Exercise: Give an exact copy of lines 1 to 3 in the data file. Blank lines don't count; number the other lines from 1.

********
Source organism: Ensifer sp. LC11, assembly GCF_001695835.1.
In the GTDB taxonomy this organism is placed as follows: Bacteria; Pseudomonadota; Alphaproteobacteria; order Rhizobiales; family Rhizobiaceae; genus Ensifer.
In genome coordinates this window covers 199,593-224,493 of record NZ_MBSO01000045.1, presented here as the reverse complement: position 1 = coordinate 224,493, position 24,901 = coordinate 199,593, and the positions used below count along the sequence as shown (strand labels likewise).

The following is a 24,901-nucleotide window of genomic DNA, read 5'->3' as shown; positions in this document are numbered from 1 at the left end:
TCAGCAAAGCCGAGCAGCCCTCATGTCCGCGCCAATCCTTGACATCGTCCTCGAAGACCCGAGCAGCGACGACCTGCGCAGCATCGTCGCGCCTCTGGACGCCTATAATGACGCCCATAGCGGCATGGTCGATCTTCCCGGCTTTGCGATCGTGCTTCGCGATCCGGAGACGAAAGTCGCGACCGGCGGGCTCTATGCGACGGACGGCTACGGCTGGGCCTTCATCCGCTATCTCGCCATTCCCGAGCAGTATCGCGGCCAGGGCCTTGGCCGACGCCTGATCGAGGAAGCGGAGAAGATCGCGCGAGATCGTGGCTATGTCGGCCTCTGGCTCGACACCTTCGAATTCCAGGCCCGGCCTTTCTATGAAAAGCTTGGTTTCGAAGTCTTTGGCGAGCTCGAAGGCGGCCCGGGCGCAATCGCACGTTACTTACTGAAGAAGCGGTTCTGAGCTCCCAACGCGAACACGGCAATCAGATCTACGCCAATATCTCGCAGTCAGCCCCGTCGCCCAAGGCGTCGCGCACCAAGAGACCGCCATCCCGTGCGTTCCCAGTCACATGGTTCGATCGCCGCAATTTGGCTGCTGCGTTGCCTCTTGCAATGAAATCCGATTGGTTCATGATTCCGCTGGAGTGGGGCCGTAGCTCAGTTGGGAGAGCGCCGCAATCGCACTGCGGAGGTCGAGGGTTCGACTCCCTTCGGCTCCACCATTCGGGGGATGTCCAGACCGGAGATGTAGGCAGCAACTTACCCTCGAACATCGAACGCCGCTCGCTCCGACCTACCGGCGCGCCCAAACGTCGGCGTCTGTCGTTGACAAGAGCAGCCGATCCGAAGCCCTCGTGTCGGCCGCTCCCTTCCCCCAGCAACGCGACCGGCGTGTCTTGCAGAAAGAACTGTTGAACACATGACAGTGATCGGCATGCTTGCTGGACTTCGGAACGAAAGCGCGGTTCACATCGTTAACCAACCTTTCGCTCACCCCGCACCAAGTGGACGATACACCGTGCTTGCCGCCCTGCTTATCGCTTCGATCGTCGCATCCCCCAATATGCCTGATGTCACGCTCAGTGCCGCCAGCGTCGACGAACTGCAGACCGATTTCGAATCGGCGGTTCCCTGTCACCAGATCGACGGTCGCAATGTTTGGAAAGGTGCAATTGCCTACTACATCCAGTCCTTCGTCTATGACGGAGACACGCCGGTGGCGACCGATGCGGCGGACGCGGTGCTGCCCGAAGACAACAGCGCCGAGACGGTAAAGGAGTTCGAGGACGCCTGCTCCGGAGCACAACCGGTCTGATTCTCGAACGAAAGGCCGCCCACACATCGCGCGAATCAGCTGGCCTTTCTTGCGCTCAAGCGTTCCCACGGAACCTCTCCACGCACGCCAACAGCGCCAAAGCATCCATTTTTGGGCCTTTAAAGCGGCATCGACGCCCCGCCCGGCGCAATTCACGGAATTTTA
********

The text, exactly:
Source organism: Ensifer sp. LC11, assembly GCF_001695835.1.
In the GTDB taxonomy this organism is placed as follows: Bacteria; Pseudomonadota; Alphaproteobacteria; order Rhizobiales; family Rhizobiaceae; genus Ensifer.
In genome coordinates this window covers 199,593-224,493 of record NZ_MBSO01000045.1, presented here as the reverse complement: position 1 = coordinate 224,493, position 24,901 = coordinate 199,593, and the positions used below count along the sequence as shown (strand labels likewise).